Want to see more of these? “What Does a Bad Day Look Like” is a column in our weekly eNewsletter (distributed every Tuesday) that often makes our subscribers feel they are having a pretty good day! If you’d like to subscribe, contact Barb at email@example.com.
How do you go from being a money losing operation to a money making good example?
Here’s a quick answer:
1. Send at team to TapRooT® Root Cause Analysis Training.
2. When they get back to work, put them to work solving your most expensive problems.
Don’t think this will work? Then see this success story…
Want more proof? See the rest of the success stories at:
If you need to improve your sites profitability, learn to use TapRooT® Root Cause Analysis to solve operational and maintenance problems. See our public course schedule for courses being held around the world at:
Great work by all participants! Here’s one of the presentations and the audience …
See the whole sort at: http://qbq.com/what-we-have-here-is-a-failure-to-practice-personal-accountability/
These folks are learning some valuable information in our TapRooT® 2-Day Incident Investigation and Root Cause Analysis Course in Sao Paulo.
This could be you! Check out our other Public Course locations here.
It’s day one of the 5-Day Advanced Root Cause Analysis Team Leader Course in Seattle and folks are hard at work in their first exercise using the Root Cause Tree® Diagram to find the root causes of an incident.
Do you need advanced root cause analysis training? See out worldwide public 5-Day TapRooT® Course schedule at:
When it comes to root cause analysis, more people (over 14,000) are linked to Mark Paradies than anyone else on the internet.
Mark also has thousands of colleges that have endorsed him for the skill “root cause analysis”.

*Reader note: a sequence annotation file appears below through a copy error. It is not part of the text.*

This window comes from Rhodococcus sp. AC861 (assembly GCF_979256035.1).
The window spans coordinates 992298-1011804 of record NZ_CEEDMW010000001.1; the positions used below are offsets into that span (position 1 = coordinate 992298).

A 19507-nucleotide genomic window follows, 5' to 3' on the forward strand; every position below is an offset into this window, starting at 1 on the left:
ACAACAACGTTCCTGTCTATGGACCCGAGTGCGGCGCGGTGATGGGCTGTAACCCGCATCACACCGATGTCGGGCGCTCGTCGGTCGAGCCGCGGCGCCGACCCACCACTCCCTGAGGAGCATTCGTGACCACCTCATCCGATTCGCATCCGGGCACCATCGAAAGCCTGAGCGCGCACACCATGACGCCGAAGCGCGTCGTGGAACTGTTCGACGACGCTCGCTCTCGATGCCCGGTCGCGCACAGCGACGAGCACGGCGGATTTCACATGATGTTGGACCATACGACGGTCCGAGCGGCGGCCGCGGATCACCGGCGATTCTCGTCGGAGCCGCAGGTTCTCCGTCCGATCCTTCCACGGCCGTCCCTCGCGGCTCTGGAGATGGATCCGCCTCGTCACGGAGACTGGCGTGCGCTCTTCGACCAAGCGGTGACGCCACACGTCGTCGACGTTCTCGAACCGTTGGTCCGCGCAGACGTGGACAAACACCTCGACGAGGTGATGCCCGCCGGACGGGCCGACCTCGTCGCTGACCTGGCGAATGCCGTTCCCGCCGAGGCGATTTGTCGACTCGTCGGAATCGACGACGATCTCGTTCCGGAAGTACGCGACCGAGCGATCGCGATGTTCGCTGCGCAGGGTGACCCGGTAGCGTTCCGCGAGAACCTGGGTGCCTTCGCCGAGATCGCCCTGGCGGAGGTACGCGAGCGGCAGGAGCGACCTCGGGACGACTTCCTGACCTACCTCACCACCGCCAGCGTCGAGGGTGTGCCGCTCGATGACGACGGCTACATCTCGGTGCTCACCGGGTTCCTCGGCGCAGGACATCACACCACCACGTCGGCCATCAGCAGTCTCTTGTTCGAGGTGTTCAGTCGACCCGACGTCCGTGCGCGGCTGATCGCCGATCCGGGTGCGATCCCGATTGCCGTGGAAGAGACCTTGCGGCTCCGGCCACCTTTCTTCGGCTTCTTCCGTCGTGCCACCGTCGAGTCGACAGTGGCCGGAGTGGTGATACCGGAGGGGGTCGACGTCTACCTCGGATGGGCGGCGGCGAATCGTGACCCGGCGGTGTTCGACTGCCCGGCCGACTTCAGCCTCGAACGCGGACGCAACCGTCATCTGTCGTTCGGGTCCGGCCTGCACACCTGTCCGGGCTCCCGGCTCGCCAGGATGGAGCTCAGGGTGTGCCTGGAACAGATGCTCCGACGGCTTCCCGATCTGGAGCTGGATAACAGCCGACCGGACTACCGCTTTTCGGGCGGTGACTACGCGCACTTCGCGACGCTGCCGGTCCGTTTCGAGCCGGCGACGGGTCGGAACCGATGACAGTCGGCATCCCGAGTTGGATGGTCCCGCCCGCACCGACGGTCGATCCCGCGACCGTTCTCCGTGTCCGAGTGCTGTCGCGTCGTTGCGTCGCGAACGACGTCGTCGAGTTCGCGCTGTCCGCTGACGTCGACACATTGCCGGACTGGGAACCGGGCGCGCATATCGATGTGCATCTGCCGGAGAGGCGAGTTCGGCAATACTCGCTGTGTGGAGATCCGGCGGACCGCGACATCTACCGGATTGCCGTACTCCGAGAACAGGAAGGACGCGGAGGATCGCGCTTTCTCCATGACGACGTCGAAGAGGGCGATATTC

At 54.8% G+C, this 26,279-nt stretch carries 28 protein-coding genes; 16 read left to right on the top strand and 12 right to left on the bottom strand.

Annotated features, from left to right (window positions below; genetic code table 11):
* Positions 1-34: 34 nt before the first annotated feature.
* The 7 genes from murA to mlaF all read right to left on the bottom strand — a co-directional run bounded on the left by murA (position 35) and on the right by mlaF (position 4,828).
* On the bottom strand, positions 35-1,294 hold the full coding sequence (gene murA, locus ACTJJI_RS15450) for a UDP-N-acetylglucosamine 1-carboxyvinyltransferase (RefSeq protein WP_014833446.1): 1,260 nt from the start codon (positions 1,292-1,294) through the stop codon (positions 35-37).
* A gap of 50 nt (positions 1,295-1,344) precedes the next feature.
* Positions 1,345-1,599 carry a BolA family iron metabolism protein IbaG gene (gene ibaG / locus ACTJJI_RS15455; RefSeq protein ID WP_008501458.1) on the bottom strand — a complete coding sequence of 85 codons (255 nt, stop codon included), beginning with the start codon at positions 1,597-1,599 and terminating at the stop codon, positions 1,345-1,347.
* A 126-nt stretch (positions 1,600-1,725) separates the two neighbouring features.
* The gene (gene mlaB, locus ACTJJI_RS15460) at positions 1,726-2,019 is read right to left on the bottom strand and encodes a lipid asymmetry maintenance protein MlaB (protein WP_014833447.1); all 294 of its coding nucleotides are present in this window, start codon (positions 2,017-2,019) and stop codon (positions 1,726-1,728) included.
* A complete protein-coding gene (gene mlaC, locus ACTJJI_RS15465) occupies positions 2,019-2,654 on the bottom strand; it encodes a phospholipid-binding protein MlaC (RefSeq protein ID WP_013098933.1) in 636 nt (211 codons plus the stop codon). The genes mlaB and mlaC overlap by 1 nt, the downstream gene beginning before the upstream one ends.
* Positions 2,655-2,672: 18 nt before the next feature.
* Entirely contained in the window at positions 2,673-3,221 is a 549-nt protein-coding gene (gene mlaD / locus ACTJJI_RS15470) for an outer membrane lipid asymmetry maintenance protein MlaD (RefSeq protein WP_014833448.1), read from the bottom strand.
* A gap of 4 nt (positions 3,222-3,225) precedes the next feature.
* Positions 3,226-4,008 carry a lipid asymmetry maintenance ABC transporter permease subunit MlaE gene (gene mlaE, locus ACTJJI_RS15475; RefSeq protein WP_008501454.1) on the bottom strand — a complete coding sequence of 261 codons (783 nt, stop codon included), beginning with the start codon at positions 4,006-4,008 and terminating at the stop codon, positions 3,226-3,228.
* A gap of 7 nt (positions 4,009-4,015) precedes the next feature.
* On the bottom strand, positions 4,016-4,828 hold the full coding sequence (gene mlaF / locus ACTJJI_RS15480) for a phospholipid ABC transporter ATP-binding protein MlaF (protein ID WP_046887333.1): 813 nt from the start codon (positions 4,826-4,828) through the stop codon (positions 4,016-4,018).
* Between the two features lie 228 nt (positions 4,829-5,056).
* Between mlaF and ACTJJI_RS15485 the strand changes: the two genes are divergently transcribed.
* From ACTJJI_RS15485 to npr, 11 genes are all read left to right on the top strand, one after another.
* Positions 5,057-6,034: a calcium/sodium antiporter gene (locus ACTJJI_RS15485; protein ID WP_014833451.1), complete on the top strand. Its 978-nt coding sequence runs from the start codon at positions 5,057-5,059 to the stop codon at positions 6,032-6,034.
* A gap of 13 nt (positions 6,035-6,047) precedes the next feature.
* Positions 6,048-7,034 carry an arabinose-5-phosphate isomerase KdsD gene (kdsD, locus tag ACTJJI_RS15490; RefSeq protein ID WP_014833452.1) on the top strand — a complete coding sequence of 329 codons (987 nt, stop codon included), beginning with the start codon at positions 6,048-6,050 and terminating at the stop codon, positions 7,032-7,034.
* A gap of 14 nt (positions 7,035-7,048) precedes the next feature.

See his LinkedIn profile at:
If you would like to link up with Mark on LinkedIn, click on the link above and send him an invitation to connect. Also, please feel free to recognize Mark for his root cause analysis skills by recommending him for his work on root cause analysis.
The Associated Press reported that the US Department of Justice is warning food companies that they could face civil and criminal charges if they poison their customers.
POISON THEIR CUSTOMERS!
Yes, you read it right.
We are again testing the fine line between accidents and criminal behavior.
How does a company know that they have gone over the line? The FDA stops showing up and the FBI puts boundary tape around your facilities.
Are you in the food business? Think it is time to start taking root cause analysis of food safety incidents seriously? You betcha!
Your company can’t afford a Blue Bell Ice Cream incident. You need to effectively analyze and learn from smaller incidents to stop the big accidents from happening.
What tool should you use for effective root cause analysis? The TapRooT® Root Cause Analysis System.
Why choose TapRooT® Root Cause Analysis?
Because it has proven itself effective in a wide number of industries around the world. That’s why industry leaders use it and recommend it to their suppliers.
Find out more about the TapRooT® System at:
And then attend one of our public courses held around the world.
You can attend at no risk because of our iron-clad guarantee:
Attend a TapRooT® Course, go back to work, and use what you have learned to analyze accidents, incidents, near-misses, equipment failures, operating issues, or quality problems. If you don’t find root causes that you previously would have overlooked and if you and your management don’t agree that the corrective actions that you recommend are much more effective, just return your course materials/software and we will refund the entire course fee.
Get started NOW because you can’t afford to wait for the FBI to knock on your door with a warrant in their hand.
The 22-year-old man died in hospital after the accident at a plant in Baunatal, 100km north of Frankfurt. He was working as part of a team of contractors installing the robot when it grabbed him, according to the German car manufacturer. Volkswagen’s Heiko Hillwig said it seemed that human error was to blame.
A worker grabs the wrong thing and often gets asked, “what were you thinking?” A robot picks up the wrong thing and we start looking for root causes.
Read the article below to learn more about the fatality and ask why would we not always look for root causes once we identify the actions that occurred?
See the video here: http://www.mirror.co.uk/news/uk-news/video-cyclist-near-miss-train-2330175